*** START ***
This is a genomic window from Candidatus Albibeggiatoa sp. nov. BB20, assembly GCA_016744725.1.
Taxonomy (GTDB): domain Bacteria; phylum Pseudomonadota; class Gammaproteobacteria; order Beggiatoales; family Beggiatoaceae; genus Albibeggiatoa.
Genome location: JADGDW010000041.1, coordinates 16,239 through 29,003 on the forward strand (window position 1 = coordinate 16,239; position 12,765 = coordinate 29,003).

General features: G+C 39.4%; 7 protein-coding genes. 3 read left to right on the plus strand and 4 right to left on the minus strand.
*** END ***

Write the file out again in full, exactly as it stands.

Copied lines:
This is a genomic window from Candidatus Albibeggiatoa sp. nov. BB20, assembly GCA_016744725.1.
Taxonomy (GTDB): domain Bacteria; phylum Pseudomonadota; class Gammaproteobacteria; order Beggiatoales; family Beggiatoaceae; genus Albibeggiatoa.
Genome location: JADGDW010000041.1, coordinates 16,239 through 29,003 on the forward strand (window position 1 = coordinate 16,239; position 12,765 = coordinate 29,003).

General features: G+C 39.4%; 7 protein-coding genes. 3 read left to right on the plus strand and 4 right to left on the minus strand.